A call tag is to pick up product that they didn't want anymore. And it was a call tag for our products to send them back, and the estimated value of the amount of bottles they were sending back, remember, the average cost per bottle is between $5 and $30. This was over $10,000. So this person was literally sending back all of our product. I get a phone call from my customer service department saying, " This person just asked for a call tag "for 10 grand", and I'm like, "Wow." So the product was still there inside their office, but they're requesting that we give them a call tag to be able to send it back, 'cause it's one of the services we offer in smaller scenarios, but usually not in a scenario this large, where they're just returning a dozen or something like that. So I decide to give a call over to Dr. Jacobson's office. They set up an appointment with me to be able to speak with her.
I think it was the next day. No, it was the day after that. It was on a Friday. I called on a Wednesday, and basically speaking, I walked in there and all the sudden, I see all our products packed up in the original boxes, and I see on the wall, an entire wall of our competitor, known as Ortho Molecular. And I'm standin' there goin', "Hey Dr. Jacobson, what's up". And she says, "Yeah, I know you saw it." I'm like, "So what do you like about Ortho Molecular, "my competitor, so much". She says, "Well, Adam, I gotta be quite honest. "The rep came in here and really sold me on the fact that "they do way more research than you do "on their products, and they offer a lot more "educational courses on how to use the products effectively "with the patients. "So, I made a decision on this one." I'm like, "Well, I wish you would have called me, "but lemme ask you a question right here. "First of all, I know", and this is where I started changing the loyalty. "I know that you've known Bobby Anderson over there "at Ortho Molecular for a long time, "and you actually went to chiropractic school with him, "so I know you have a long relationship with him, "but I know one thing for sure. "Your priority is not to him, it's to your patients "and getting the best outcomes, right".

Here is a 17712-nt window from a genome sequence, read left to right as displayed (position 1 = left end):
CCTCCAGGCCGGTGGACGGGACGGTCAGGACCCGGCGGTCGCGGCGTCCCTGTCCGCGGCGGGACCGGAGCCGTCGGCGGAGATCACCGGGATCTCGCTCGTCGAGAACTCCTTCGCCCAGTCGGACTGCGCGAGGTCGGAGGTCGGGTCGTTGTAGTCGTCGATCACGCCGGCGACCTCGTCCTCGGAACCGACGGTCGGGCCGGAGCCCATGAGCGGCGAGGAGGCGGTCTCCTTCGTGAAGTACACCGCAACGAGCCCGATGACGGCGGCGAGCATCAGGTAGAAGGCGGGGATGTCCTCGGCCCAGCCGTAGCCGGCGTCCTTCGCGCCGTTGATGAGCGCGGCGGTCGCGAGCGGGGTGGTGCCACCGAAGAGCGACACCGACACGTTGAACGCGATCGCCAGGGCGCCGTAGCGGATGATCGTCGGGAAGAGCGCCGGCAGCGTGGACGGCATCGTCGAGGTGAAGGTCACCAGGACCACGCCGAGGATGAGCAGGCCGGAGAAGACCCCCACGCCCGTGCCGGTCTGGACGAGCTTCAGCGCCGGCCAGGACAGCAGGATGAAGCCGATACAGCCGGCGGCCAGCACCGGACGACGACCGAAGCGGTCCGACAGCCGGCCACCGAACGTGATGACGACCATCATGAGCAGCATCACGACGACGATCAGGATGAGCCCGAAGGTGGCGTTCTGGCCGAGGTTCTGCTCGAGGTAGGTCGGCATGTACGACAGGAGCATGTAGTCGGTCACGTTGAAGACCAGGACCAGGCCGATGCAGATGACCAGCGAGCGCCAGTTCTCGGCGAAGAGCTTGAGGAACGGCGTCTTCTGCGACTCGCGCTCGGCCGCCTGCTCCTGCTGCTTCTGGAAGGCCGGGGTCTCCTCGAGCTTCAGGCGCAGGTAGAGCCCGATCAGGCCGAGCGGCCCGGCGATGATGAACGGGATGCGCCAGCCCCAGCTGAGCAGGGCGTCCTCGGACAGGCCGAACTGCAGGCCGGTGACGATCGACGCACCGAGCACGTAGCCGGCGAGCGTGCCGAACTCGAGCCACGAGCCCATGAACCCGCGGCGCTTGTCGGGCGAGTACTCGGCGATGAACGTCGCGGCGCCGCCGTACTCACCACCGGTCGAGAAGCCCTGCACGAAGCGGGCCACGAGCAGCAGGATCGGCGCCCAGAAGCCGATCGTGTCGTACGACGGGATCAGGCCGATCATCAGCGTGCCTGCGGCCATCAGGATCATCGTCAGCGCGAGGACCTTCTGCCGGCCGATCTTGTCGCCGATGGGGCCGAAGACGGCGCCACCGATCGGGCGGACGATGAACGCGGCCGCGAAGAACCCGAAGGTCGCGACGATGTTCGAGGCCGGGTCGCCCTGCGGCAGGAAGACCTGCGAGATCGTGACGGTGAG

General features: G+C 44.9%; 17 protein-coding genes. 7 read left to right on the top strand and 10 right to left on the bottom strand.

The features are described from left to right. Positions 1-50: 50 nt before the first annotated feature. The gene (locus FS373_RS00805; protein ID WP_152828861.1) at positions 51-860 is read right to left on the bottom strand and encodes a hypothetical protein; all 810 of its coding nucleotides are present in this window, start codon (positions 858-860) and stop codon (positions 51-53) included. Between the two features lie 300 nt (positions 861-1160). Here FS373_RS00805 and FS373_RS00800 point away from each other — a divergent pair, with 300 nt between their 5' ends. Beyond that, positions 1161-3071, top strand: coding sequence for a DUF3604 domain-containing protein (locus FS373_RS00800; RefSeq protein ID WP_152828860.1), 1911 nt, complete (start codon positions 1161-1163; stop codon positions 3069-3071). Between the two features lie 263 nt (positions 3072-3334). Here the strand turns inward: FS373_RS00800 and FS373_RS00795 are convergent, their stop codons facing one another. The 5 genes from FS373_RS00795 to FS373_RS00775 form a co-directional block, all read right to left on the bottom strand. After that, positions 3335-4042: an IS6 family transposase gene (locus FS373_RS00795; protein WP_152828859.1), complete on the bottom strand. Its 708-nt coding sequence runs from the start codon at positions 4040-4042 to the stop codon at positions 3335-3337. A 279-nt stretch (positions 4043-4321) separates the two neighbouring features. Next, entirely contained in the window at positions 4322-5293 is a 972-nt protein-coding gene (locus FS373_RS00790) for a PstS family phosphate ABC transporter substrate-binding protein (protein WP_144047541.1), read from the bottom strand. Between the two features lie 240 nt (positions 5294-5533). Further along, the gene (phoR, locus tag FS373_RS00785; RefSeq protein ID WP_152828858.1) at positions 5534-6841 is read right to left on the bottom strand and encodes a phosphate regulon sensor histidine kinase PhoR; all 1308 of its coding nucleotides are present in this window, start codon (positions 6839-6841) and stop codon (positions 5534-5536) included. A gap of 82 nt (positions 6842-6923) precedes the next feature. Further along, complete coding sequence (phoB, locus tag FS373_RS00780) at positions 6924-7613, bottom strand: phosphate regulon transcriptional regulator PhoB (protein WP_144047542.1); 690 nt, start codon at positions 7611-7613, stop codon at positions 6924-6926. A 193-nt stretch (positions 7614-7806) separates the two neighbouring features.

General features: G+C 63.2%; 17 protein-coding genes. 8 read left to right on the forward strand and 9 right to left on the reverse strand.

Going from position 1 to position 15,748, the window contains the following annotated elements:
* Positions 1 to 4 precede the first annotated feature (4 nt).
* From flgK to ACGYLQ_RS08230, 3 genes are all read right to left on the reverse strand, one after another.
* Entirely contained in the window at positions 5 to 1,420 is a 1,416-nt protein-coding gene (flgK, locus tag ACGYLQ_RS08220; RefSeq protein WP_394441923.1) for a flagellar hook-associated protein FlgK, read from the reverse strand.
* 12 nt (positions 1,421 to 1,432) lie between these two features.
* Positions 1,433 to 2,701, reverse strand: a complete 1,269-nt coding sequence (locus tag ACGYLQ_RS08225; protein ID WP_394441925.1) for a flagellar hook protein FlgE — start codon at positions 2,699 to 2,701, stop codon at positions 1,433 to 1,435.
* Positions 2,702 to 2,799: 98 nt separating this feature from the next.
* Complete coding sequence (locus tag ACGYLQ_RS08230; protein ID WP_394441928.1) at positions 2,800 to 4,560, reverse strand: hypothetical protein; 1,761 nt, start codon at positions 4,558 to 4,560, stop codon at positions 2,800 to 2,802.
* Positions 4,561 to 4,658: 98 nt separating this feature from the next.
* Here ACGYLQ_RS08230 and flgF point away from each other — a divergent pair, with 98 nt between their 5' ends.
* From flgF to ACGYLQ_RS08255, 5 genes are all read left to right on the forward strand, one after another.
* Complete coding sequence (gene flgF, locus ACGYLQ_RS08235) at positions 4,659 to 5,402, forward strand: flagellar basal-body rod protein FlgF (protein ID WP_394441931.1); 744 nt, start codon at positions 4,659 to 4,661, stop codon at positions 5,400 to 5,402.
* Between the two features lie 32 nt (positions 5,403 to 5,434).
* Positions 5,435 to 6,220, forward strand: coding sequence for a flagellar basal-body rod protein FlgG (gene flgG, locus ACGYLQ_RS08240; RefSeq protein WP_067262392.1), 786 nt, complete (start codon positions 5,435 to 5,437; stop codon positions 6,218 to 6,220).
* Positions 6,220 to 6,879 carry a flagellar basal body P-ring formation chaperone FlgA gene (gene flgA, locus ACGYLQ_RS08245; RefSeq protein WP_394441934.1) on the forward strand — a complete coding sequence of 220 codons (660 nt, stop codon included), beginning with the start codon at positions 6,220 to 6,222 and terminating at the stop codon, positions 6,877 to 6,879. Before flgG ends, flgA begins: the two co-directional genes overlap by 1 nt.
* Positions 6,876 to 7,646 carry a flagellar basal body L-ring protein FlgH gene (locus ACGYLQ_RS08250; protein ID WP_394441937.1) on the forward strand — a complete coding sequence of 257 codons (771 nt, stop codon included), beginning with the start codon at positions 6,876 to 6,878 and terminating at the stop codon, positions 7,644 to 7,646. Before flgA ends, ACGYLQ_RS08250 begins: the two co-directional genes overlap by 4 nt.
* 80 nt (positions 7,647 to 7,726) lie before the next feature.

She says, "Of course it is! "I wanna be able to do the best for my patients. "Bobby and I are friends, but I wanna do "the best for my patients. "That's the number one priority." I said, "Just so you know, we're all on the same base here. "So, if I were to be able to show you "that we do approximately four times "as much published research as they do, "on our products than they do on theirs, "and on top of that, if I could show you "we give twice as much educational opportunities "for you to learn, considering we're about the same price, "then obviously this would help you "and help your patients, and since your priority is there, "this would allow us to be able to "maybe open up some of these boxes "and put them back on the shelf".